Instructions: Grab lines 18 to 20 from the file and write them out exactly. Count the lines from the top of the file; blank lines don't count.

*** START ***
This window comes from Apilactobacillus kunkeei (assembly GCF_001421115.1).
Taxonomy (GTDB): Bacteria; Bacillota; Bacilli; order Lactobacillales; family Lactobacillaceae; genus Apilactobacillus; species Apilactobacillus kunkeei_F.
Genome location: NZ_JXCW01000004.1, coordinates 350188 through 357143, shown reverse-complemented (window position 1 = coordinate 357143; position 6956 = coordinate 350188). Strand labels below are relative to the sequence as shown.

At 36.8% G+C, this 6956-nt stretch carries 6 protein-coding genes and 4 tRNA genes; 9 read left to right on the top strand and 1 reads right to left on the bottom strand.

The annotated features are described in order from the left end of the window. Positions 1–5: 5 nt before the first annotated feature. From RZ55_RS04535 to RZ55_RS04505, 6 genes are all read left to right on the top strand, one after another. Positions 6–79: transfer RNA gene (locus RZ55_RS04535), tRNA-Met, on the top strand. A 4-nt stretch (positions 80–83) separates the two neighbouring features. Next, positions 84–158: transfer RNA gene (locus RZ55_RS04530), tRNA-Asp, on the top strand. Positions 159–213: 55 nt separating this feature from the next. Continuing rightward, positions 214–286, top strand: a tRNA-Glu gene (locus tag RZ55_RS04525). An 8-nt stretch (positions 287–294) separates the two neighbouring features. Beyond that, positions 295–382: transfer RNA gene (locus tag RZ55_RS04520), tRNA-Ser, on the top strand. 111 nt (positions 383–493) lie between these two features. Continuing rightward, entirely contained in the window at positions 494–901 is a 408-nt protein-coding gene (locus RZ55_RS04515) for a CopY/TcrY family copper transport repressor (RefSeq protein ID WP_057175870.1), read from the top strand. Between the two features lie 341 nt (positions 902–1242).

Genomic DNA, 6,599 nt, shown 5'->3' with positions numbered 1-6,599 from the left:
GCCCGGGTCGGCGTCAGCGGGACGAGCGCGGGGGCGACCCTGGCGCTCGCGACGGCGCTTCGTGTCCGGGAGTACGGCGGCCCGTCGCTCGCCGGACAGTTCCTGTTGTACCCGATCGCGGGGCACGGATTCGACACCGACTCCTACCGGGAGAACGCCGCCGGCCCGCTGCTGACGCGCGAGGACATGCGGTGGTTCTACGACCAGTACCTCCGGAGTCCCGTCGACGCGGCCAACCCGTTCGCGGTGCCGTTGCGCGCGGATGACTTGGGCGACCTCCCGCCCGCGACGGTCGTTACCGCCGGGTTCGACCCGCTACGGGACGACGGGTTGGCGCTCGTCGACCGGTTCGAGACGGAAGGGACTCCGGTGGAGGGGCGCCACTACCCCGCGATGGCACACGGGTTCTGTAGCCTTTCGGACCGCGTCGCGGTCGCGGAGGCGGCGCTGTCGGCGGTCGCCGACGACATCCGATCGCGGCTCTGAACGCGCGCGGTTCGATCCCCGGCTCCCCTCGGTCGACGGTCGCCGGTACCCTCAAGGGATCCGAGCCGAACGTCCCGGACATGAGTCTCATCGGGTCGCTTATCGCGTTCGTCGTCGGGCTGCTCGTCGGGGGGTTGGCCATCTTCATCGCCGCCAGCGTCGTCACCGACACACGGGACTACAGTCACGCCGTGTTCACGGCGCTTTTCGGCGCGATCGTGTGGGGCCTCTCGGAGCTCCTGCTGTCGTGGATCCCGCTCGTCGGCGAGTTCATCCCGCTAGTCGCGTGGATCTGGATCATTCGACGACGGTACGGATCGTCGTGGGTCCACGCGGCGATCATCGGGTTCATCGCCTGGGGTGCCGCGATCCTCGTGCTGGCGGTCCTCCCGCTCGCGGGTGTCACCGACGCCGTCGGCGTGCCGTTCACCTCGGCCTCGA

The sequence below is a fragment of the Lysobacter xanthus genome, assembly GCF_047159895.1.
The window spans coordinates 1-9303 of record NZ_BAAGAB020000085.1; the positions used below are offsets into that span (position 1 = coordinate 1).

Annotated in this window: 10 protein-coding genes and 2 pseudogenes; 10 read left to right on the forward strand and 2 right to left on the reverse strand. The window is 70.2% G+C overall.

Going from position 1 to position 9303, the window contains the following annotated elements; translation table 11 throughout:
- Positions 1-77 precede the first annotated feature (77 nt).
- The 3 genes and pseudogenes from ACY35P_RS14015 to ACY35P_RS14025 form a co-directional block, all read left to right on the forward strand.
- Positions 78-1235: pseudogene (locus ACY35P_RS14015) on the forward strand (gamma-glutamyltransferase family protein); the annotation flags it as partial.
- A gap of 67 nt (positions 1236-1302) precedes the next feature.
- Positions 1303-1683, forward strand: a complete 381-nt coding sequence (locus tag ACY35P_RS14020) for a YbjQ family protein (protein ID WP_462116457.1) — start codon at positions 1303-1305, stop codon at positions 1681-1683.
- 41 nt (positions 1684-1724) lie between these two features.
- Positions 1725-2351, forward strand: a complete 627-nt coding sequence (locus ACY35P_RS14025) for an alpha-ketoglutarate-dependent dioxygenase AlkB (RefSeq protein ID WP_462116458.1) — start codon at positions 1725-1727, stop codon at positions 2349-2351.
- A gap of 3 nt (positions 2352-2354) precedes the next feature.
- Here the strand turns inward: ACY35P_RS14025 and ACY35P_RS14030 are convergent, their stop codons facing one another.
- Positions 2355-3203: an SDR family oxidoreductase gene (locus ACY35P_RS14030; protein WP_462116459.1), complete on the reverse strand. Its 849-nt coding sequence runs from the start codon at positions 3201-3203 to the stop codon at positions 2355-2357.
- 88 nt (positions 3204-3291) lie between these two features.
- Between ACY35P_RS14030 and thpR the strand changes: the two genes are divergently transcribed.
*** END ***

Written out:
- Positions 1725-2351, forward strand: a complete 627-nt coding sequence (locus ACY35P_RS14025) for an alpha-ketoglutarate-dependent dioxygenase AlkB (RefSeq protein ID WP_462116458.1) — start codon at positions 1725-1727, stop codon at positions 2349-2351.
- A gap of 3 nt (positions 2352-2354) precedes the next feature.
- Here the strand turns inward: ACY35P_RS14025 and ACY35P_RS14030 are convergent, their stop codons facing one another.